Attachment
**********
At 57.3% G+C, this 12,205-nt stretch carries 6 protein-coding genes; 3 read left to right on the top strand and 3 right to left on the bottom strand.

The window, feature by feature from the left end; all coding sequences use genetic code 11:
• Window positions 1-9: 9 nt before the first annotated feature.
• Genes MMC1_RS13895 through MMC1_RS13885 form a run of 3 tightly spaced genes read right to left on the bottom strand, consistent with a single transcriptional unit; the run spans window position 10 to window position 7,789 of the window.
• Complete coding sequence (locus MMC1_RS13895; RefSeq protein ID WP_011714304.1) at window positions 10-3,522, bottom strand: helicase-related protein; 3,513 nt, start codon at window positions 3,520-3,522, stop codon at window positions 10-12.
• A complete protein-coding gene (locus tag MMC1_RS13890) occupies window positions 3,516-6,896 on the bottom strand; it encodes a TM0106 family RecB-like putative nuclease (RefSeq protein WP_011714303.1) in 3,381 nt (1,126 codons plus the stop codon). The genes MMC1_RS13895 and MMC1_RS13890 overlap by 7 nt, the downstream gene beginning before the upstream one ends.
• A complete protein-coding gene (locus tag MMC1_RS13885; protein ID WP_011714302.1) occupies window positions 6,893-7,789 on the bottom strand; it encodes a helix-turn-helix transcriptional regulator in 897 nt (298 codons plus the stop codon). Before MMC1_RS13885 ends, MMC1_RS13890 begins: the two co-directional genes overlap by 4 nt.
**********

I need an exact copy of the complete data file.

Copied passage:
At 57.3% G+C, this 12,205-nt stretch carries 6 protein-coding genes; 3 read left to right on the top strand and 3 right to left on the bottom strand.

The window, feature by feature from the left end; all coding sequences use genetic code 11:
• Window positions 1-9: 9 nt before the first annotated feature.
• Genes MMC1_RS13895 through MMC1_RS13885 form a run of 3 tightly spaced genes read right to left on the bottom strand, consistent with a single transcriptional unit; the run spans window position 10 to window position 7,789 of the window.
• Complete coding sequence (locus MMC1_RS13895; RefSeq protein ID WP_011714304.1) at window positions 10-3,522, bottom strand: helicase-related protein; 3,513 nt, start codon at window positions 3,520-3,522, stop codon at window positions 10-12.
• A complete protein-coding gene (locus tag MMC1_RS13890) occupies window positions 3,516-6,896 on the bottom strand; it encodes a TM0106 family RecB-like putative nuclease (RefSeq protein WP_011714303.1) in 3,381 nt (1,126 codons plus the stop codon). The genes MMC1_RS13895 and MMC1_RS13890 overlap by 7 nt, the downstream gene beginning before the upstream one ends.
• A complete protein-coding gene (locus tag MMC1_RS13885; protein ID WP_011714302.1) occupies window positions 6,893-7,789 on the bottom strand; it encodes a helix-turn-helix transcriptional regulator in 897 nt (298 codons plus the stop codon). Before MMC1_RS13885 ends, MMC1_RS13890 begins: the two co-directional genes overlap by 4 nt.